December 23, 2006
World Briefing Europe (from New York Times)
Vatican City: Pope Speaks Against Civil Unions
By IAN FISHER
Pope Benedict XVI waded into Italian politics, saying he “cannot remain silent” over the government’s pledge to legally recognize unmarried couples. In a long year-end speech to the Vatican bureaucracy, the pope said that such legal recognition not only diminished the institution of marriage, but also put relations between men and women on the same level as homosexual couples. He also dismissed recent criticism from some politicians that the church should not speak out on the issue, insisting, “If one says the church should not interfere in these matters, then we can only respond: should mankind not interest us?”
Pope warns against secularization of Christmas holiday
By Daniela PetroffAssociated Press (HonoluluAdvertiser.com)
VATICAN CITY — Pope Benedict XVI urged Christians this week to defend the spirit of Christmas against secular trends during his last general audience before the holiday.
He wished the several thousand pilgrims and tourists gathered in a Vatican auditorium decorated with Christmas trees a "Happy Christmas" in seven languages and told them that "false prophets continue to offer cheap salvation which ends up in deep delusions."
"It is the duty of Christians to spread through a witness of life the truth of Christmas, which Christ brings to every man and woman of good will."
Throughout the audience, choral groups sang Christmas carols, including "Silent Night," a favorite in the pope's native Germany. Shepherds from Italy's Abruzzi mountains, in their traditional fur-trimmed costumes, played Italian carols on their bagpipes.
During his speech, Benedict also posed the question of the relevance of religion in modern society, one of his leading themes.
"Today, many consider God irrelevant. Even believers sometimes seek tempting but illusory shortcuts to happiness. And yet perhaps even because of this confusion humanity seeks a savior, and awaits the coming of Christ," the pope said.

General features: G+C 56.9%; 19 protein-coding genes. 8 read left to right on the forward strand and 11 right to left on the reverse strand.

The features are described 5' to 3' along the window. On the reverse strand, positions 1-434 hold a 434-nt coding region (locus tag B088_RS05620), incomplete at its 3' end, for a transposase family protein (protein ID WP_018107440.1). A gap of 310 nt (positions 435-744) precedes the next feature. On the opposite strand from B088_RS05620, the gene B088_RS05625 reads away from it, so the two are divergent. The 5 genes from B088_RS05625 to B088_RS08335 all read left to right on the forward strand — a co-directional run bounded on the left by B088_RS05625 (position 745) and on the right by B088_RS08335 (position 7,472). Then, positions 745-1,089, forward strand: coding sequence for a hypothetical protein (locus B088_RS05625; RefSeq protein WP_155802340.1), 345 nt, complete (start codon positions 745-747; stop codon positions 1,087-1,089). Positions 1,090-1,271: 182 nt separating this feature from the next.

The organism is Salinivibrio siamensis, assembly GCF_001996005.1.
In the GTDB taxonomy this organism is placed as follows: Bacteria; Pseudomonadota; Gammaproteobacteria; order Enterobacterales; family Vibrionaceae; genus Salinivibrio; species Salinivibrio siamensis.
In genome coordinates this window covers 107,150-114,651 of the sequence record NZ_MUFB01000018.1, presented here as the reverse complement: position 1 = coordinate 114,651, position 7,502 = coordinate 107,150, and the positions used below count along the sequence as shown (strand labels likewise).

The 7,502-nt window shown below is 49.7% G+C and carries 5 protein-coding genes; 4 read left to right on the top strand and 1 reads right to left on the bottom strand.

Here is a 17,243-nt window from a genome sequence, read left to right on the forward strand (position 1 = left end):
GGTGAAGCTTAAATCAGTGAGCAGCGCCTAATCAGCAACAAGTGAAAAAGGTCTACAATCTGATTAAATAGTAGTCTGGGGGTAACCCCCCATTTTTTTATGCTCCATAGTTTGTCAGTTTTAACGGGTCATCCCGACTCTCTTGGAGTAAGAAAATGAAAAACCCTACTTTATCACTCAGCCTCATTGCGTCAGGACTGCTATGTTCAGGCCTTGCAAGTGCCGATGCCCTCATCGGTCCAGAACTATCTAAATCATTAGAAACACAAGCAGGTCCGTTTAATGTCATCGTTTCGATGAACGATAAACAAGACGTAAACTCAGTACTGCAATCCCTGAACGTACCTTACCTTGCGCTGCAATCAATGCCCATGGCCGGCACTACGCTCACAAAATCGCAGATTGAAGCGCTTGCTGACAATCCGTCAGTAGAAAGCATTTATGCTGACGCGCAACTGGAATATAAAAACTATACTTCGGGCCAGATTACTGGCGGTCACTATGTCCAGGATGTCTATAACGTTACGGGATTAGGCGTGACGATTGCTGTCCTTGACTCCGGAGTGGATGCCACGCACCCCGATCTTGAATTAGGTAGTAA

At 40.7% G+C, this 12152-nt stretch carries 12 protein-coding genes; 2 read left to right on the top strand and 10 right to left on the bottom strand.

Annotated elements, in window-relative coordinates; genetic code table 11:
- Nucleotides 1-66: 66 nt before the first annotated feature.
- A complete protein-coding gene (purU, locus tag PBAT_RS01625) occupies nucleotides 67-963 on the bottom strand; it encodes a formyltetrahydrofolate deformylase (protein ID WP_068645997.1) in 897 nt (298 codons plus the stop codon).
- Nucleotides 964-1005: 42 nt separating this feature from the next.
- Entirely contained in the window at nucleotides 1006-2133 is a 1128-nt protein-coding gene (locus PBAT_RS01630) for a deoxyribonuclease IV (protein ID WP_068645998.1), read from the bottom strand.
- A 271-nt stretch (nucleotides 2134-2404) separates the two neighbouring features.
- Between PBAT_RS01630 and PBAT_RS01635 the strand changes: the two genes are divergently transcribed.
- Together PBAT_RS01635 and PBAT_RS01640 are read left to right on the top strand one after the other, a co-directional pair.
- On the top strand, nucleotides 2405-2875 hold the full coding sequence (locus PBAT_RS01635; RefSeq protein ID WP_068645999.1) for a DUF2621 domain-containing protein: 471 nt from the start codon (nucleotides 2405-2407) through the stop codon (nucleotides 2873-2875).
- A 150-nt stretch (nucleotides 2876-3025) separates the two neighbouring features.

Although he warned against being distracted by what he called the "trappings of Christmas," Benedict offered thanks for the 110-foot Christmas tree set up in St. Peter's Square, and the one in his private apartment in the Vatican, both gifts from the mountains of Calabria in southern Italy.
He also encouraged the custom of setting up nativity scenes in the home.
"It is my hope that such an important element (of Christmas) not only part of our spirituality, but also of our culture and art continue to be a simple and eloquent way of remembering Christ."
The home nativity scene is the traditional focal point of the Italian Christmas, with families working for days on elaborate settings which, along with the main figures, often include village scenes, artistic lighting and even fountains with running water.
However, the tradition is waning, with some families preferring the Christmas tree, a custom inherited from northern Europe and North America.
Workers in St. Peter's Square are still busy setting up the life-sized nativity scene with 26 figures set under a caravan tent, to be unveiled tomorrow, on Christmas Eve, along with the lighting of the Christmas tree.